Wednesday, June 15, 2016

The Frustration of a Foggy Mask

Image by rkit via Pixabay

Have you ever had a mask that fogged up continuously?  You want to enjoy the beautiful colors of the coral reef, but all you can see is a foggy blur?  You spend more time messing around with your mask on the surface than you do with your face in the water.  You feel jealous at all of the amazing things everyone else keep seeing.  "Did you see that octopus!?"  "Did you see that flounder?"  "Look, a turtle!"  Despite your most noble efforts rinsing the fog out every 10 seconds and squinting your eyes to see past the fog, you don't see anything! 

Image by Petr Kratochvil via Public Domain Pictures Edited by Amy Kelley

Well, stress no more.  With a few tricks of the trade you will be seeing clearly in no time.

You may notice that new masks tend to fog even more than old masks.  Why is this?  When masks are assembled in the factory, a thin film of silicone ends up on the lenses.  That film helps make a water-tight seal between the lenses and the frame of the mask, but it also causes the mask to fog like crazy.   

The coating on the lenses can be removed in a few different ways.  

Image by William Warby via Flickr
Toothpaste (the white kind, that is slightly abrasive) can be used to scrub the film off the inside lenses by rubbing it around in a circular motion.  

Image by Christian Carter via YouTube
You could also use soft scrub to do the same thing.  

Image by Sun Ladder via Wikipedia

The quickest and easiest way to remove the film is by burning it off.  Carefully take a lighter and move the flame around the inside of the lenses.  It is important that you do not burn the silicone mask skirt or yourself when you do this.  When you notice a black film appearing, you will know that you are burning off the silicone residue.  Let it cool, then wipe away the film with a paper towel or tissue.  You can repeat this process until the black residue is no longer appearing.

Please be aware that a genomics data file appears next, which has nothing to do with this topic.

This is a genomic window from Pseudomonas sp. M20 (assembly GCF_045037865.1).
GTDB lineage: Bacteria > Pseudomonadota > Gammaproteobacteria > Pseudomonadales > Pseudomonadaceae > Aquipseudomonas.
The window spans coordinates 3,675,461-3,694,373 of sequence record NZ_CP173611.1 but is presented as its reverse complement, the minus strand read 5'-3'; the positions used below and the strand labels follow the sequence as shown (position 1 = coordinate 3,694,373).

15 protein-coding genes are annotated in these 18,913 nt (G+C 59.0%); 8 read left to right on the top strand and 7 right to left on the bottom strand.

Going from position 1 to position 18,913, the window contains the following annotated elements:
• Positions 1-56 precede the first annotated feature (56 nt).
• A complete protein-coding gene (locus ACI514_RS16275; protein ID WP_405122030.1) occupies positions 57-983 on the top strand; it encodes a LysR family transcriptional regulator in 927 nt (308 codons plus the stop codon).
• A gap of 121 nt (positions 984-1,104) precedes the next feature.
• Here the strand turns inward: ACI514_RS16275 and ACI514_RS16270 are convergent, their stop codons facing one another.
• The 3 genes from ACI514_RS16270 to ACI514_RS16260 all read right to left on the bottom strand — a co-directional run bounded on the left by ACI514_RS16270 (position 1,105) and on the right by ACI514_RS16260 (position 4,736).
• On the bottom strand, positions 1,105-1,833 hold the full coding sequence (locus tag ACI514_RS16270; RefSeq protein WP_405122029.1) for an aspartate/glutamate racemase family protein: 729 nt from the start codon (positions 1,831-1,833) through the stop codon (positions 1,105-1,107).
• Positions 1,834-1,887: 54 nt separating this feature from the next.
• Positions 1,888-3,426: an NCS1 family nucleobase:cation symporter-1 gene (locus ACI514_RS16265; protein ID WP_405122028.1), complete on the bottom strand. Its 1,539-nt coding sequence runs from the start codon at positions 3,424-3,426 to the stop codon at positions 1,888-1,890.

After you have removed the silicone film and the lenses have cooled, you can apply a commercial defog solution for best results.  We sell Trident de-fog at the dive shop here in Secret Harbor.  

Image by Stephanie-inlove via Deviant Art

The next best option is using diluted baby shampoo.  Any soap would work, but the "No tears" aspect of baby shampoo makes it better.  As a last resort, if you don't have anything else, spit can also do the trick...but it doesn't work as well or last as long.  The key to using any defog solution is to apply it right before entering the water, and only give it a light rinse so the residue from the defog is still on the lenses.  If the lenses have a slippery coating, any condensation will bead-up and fall down to the bottom of the mask, leaving your view crystal clear.  

Image by OpenClipartVectors via Pixabay

If your skin is significantly warmer than the water temperature, the temperature difference will cause the inside of your mask to condensate more.  

Image by Rudyasho via Wikimedia Commons

To minimize this effect, submerge or splash your face to let your skin cool before putting your mask on.

Happy snorkeling!  I hope your next time out on the water is fog-free and full of amazing fish and creature sightings!

Image by Amy Kelley

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